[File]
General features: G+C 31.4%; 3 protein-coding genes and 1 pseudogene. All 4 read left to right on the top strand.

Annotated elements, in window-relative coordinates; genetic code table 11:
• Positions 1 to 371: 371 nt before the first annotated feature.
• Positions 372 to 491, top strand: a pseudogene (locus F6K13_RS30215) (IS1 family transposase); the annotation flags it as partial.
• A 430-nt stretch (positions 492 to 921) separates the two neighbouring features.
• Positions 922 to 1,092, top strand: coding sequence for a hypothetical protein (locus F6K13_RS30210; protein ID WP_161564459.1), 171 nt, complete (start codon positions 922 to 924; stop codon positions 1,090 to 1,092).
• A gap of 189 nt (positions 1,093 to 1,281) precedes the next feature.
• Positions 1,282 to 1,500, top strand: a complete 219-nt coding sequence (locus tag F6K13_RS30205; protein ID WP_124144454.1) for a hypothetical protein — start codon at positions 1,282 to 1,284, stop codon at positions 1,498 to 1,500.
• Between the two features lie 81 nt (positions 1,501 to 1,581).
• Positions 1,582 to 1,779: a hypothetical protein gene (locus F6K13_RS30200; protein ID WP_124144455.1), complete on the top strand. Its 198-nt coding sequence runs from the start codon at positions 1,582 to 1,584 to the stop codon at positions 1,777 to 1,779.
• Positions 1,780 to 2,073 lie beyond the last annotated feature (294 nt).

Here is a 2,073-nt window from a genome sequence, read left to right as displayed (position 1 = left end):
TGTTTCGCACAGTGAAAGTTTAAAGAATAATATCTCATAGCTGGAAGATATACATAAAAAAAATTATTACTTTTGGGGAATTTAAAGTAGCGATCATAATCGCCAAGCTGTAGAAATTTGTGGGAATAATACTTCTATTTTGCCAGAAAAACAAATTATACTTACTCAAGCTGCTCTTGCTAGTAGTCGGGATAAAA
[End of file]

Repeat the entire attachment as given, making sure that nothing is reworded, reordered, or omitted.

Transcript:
General features: G+C 31.4%; 3 protein-coding genes and 1 pseudogene. All 4 read left to right on the top strand.

Annotated elements, in window-relative coordinates; genetic code table 11:
• Positions 1 to 371: 371 nt before the first annotated feature.
• Positions 372 to 491, top strand: a pseudogene (locus F6K13_RS30215) (IS1 family transposase); the annotation flags it as partial.
• A 430-nt stretch (positions 492 to 921) separates the two neighbouring features.
• Positions 922 to 1,092, top strand: coding sequence for a hypothetical protein (locus F6K13_RS30210; protein ID WP_161564459.1), 171 nt, complete (start codon positions 922 to 924; stop codon positions 1,090 to 1,092).
• A gap of 189 nt (positions 1,093 to 1,281) precedes the next feature.
• Positions 1,282 to 1,500, top strand: a complete 219-nt coding sequence (locus tag F6K13_RS30205; protein ID WP_124144454.1) for a hypothetical protein — start codon at positions 1,282 to 1,284, stop codon at positions 1,498 to 1,500.
• Between the two features lie 81 nt (positions 1,501 to 1,581).
• Positions 1,582 to 1,779: a hypothetical protein gene (locus F6K13_RS30200; protein ID WP_124144455.1), complete on the top strand. Its 198-nt coding sequence runs from the start codon at positions 1,582 to 1,584 to the stop codon at positions 1,777 to 1,779.
• Positions 1,780 to 2,073 lie beyond the last annotated feature (294 nt).

Here is a 2,073-nt window from a genome sequence, read left to right as displayed (position 1 = left end):
TGTTTCGCACAGTGAAAGTTTAAAGAATAATATCTCATAGCTGGAAGATATACATAAAAAAAATTATTACTTTTGGGGAATTTAAAGTAGCGATCATAATCGCCAAGCTGTAGAAATTTGTGGGAATAATACTTCTATTTTGCCAGAAAAACAAATTATACTTACTCAAGCTGCTCTTGCTAGTAGTCGGGATAAAA